Partnering and parenting transitions associate with changing smoking status: a cohort study in young Australians.
Tian J., Gall S., Patton G., Dwyer T., Venn A.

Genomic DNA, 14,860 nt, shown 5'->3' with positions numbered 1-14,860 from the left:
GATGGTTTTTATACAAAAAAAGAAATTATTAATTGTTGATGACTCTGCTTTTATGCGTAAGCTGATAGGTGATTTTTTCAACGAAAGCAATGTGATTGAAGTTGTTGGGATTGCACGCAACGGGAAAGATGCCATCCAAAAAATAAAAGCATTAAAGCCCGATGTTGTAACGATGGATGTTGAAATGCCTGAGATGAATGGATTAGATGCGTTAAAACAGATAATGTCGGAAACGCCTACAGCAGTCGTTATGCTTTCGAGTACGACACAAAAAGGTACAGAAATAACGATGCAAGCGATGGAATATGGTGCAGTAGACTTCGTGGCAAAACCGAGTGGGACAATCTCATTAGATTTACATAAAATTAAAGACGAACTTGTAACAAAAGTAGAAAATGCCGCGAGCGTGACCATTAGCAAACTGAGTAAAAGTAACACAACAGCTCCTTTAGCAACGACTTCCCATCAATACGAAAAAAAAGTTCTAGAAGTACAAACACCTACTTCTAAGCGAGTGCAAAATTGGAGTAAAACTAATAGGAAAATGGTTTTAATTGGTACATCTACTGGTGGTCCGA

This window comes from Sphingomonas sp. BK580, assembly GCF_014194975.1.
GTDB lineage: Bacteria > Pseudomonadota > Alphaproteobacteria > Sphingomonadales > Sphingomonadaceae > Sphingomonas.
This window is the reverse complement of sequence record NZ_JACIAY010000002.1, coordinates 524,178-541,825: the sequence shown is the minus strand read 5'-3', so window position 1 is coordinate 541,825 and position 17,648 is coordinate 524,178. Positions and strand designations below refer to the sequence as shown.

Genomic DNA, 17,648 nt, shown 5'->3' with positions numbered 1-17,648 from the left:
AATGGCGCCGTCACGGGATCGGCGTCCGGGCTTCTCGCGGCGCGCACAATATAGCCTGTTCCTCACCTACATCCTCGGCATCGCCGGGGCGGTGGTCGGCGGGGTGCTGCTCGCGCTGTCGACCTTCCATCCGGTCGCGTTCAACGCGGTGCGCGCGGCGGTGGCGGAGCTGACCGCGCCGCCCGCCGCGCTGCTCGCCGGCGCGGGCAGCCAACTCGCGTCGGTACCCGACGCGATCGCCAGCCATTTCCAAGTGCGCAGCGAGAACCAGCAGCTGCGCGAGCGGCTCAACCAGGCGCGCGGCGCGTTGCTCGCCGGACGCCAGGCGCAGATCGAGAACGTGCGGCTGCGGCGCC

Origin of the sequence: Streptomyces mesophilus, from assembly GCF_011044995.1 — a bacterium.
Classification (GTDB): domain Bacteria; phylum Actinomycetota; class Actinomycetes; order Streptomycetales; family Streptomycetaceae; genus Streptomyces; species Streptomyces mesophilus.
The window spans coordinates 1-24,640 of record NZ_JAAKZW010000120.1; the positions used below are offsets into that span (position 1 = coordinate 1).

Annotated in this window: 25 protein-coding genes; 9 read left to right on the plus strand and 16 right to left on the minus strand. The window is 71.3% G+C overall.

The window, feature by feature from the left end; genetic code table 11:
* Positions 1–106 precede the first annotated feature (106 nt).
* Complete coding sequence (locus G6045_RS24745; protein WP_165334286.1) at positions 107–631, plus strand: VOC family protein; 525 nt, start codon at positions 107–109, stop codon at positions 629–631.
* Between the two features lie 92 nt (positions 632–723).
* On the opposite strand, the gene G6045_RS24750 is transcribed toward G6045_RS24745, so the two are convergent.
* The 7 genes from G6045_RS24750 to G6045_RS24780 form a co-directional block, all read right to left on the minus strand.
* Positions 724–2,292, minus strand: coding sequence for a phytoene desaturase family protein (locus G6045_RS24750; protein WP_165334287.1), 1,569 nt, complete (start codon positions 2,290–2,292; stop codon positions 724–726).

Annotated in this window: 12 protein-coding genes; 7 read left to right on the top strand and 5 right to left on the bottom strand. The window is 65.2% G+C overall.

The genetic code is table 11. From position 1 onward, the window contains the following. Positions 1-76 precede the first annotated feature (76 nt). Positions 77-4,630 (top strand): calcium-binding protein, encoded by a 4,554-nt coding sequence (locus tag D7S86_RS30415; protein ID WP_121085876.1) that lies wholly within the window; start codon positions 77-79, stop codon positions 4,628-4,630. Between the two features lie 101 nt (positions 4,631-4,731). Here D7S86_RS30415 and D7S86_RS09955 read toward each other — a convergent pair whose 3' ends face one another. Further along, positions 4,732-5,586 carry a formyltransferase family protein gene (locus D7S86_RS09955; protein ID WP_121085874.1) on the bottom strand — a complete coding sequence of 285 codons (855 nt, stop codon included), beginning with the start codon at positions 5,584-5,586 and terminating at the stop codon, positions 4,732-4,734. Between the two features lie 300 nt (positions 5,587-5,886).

To examine the effects of partnering and parenting transitions on smoking continuity in young adults.A prospective cohort study was conducted involving 1084 young smokers and former smokers who completed questionnaires at baseline (2004-2006, aged 26-36 years) and 5 years later.233/570 (40.9%) smokers quit and 58/514 (11.3%) former smokers resumed smoking during follow-up. For partnering transitions, compared with remaining not partnered, the likelihood of quitting was higher among men who became (RR 2.84 95% CI 1.62, 4.98) or stayed (RR 2.12, 95% CI 1.18, 3.80) partnered and women who became partnered (RR 1.50, 95% CI 1.03, 2.18). People who became (RR 0.14, 95% CI 0.03, 0.58) or stayed (RR 0.51, 95% CI 0.27, 0.95) partnered had a lower risk of resuming smoking than their continuously not partnered peers. For parenting transitions, having a first child born increased women's probability of quitting smoking relative to remaining childless (RR 1.74, 95% CI 1.30, 2.33), while having additional children did not.The benefits of partnering were greater for men than women and transition into parenthood was of greater benefit to women.